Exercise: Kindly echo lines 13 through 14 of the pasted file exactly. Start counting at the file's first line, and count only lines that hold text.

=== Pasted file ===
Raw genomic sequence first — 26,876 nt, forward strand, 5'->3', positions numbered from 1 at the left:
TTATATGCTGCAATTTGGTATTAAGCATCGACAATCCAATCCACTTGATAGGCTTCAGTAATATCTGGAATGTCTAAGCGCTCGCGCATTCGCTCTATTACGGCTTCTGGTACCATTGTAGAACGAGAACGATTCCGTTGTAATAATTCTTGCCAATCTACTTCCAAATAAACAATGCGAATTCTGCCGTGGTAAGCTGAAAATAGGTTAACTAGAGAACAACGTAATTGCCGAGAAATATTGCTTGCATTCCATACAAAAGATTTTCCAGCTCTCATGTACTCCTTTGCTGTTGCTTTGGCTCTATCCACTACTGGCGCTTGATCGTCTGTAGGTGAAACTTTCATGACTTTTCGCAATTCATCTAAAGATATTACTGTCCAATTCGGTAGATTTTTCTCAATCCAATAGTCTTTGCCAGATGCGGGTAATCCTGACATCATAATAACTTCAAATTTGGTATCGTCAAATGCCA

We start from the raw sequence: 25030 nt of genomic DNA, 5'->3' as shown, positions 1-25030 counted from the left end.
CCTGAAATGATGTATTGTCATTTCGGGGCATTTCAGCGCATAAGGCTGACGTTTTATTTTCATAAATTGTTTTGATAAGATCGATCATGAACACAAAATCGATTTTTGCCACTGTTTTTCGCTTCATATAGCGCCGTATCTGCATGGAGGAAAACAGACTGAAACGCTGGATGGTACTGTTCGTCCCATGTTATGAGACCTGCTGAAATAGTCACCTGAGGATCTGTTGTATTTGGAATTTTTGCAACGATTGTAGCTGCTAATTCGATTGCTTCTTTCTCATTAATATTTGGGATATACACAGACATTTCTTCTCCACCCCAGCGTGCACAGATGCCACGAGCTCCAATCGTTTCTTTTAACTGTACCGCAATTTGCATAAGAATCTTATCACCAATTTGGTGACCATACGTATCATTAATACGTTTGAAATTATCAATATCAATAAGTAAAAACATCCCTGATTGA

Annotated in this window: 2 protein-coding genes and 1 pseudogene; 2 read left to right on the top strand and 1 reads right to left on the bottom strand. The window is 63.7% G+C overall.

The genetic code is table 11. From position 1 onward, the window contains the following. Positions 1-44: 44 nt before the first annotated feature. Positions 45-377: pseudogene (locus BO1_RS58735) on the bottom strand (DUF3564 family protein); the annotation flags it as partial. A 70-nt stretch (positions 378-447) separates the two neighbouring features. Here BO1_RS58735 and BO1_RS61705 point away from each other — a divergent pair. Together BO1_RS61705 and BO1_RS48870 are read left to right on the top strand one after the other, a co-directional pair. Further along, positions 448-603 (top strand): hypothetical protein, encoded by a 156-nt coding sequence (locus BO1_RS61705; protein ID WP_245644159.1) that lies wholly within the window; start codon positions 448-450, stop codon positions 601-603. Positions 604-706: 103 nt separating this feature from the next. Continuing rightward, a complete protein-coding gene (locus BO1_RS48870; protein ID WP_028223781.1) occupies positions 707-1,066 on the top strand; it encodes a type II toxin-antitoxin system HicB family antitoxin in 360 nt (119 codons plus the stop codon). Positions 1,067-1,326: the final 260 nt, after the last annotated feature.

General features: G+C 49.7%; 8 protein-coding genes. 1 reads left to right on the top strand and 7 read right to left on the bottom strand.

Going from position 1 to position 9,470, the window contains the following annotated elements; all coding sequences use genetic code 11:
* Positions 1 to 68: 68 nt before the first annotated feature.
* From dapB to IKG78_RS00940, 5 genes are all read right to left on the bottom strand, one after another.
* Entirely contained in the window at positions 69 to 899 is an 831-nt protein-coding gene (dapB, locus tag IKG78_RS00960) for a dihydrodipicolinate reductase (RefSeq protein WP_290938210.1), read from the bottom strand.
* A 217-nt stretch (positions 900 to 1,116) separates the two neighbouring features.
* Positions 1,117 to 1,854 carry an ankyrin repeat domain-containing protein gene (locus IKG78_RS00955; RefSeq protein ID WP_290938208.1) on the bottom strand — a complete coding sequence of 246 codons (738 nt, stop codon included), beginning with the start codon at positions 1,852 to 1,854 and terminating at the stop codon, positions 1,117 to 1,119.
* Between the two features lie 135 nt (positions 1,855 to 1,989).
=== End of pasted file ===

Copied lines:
* Positions 1,117 to 1,854 carry an ankyrin repeat domain-containing protein gene (locus IKG78_RS00955; RefSeq protein ID WP_290938208.1) on the bottom strand — a complete coding sequence of 246 codons (738 nt, stop codon included), beginning with the start codon at positions 1,852 to 1,854 and terminating at the stop codon, positions 1,117 to 1,119.
* Between the two features lie 135 nt (positions 1,855 to 1,989).